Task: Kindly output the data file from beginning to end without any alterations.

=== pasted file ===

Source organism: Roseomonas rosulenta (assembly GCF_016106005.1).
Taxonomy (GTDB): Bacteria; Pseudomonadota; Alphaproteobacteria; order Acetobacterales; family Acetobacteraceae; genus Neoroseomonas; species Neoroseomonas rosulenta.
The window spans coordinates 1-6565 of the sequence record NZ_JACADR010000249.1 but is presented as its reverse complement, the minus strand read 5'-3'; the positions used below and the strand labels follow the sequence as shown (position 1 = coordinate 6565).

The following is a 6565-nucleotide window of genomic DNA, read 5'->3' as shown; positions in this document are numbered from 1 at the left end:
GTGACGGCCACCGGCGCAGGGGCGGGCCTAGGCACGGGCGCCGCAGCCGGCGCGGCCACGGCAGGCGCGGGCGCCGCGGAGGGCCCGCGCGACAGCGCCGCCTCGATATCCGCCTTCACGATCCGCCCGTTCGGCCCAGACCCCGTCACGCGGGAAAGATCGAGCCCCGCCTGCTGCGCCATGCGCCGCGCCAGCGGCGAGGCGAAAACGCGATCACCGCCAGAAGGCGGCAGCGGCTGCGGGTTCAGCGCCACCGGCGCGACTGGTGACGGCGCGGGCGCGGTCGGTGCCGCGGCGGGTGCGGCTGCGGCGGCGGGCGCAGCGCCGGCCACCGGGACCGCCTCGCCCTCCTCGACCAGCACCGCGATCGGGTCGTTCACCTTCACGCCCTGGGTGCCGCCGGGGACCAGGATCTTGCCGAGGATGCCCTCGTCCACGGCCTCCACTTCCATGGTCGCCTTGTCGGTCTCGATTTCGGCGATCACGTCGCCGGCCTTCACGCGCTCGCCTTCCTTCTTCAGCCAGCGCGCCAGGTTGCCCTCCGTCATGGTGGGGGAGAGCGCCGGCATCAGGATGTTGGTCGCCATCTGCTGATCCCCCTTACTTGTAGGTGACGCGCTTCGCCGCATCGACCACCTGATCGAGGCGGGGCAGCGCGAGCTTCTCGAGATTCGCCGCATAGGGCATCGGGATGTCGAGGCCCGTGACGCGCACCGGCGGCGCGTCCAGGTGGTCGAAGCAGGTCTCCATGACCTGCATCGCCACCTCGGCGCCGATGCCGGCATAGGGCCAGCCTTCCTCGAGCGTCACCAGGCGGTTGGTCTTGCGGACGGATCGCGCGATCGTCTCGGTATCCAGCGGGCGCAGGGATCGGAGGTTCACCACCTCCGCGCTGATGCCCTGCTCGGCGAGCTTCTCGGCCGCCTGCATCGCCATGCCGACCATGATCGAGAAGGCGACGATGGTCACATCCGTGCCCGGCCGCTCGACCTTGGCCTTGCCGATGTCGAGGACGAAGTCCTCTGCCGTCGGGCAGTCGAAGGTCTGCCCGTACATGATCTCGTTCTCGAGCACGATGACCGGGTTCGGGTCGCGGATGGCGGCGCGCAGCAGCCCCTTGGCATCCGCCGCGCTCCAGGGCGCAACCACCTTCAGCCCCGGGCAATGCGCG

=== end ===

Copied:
Source organism: Roseomonas rosulenta (assembly GCF_016106005.1).
Taxonomy (GTDB): Bacteria; Pseudomonadota; Alphaproteobacteria; order Acetobacterales; family Acetobacteraceae; genus Neoroseomonas; species Neoroseomonas rosulenta.
The window spans coordinates 1-6565 of the sequence record NZ_JACADR010000249.1 but is presented as its reverse complement, the minus strand read 5'-3'; the positions used below and the strand labels follow the sequence as shown (position 1 = coordinate 6565).

The following is a 6565-nucleotide window of genomic DNA, read 5'->3' as shown; positions in this document are numbered from 1 at the left end:
GTGACGGCCACCGGCGCAGGGGCGGGCCTAGGCACGGGCGCCGCAGCCGGCGCGGCCACGGCAGGCGCGGGCGCCGCGGAGGGCCCGCGCGACAGCGCCGCCTCGATATCCGCCTTCACGATCCGCCCGTTCGGCCCAGACCCCGTCACGCGGGAAAGATCGAGCCCCGCCTGCTGCGCCATGCGCCGCGCCAGCGGCGAGGCGAAAACGCGATCACCGCCAGAAGGCGGCAGCGGCTGCGGGTTCAGCGCCACCGGCGCGACTGGTGACGGCGCGGGCGCGGTCGGTGCCGCGGCGGGTGCGGCTGCGGCGGCGGGCGCAGCGCCGGCCACCGGGACCGCCTCGCCCTCCTCGACCAGCACCGCGATCGGGTCGTTCACCTTCACGCCCTGGGTGCCGCCGGGGACCAGGATCTTGCCGAGGATGCCCTCGTCCACGGCCTCCACTTCCATGGTCGCCTTGTCGGTCTCGATTTCGGCGATCACGTCGCCGGCCTTCACGCGCTCGCCTTCCTTCTTCAGCCAGCGCGCCAGGTTGCCCTCCGTCATGGTGGGGGAGAGCGCCGGCATCAGGATGTTGGTCGCCATCTGCTGATCCCCCTTACTTGTAGGTGACGCGCTTCGCCGCATCGACCACCTGATCGAGGCGGGGCAGCGCGAGCTTCTCGAGATTCGCCGCATAGGGCATCGGGATGTCGAGGCCCGTGACGCGCACCGGCGGCGCGTCCAGGTGGTCGAAGCAGGTCTCCATGACCTGCATCGCCACCTCGGCGCCGATGCCGGCATAGGGCCAGCCTTCCTCGAGCGTCACCAGGCGGTTGGTCTTGCGGACGGATCGCGCGATCGTCTCGGTATCCAGCGGGCGCAGGGATCGGAGGTTCACCACCTCCGCGCTGATGCCCTGCTCGGCGAGCTTCTCGGCCGCCTGCATCGCCATGCCGACCATGATCGAGAAGGCGACGATGGTCACATCCGTGCCCGGCCGCTCGACCTTGGCCTTGCCGATGTCGAGGACGAAGTCCTCTGCCGTCGGGCAGTCGAAGGTCTGCCCGTACATGATCTCGTTCTCGAGCACGATGACCGGGTTCGGGTCGCGGATGGCGGCGCGCAGCAGCCCCTTGGCATCCGCCGCGCTCCAGGGCGCAACCACCTTCAGCCCCGGGCAATGCGCG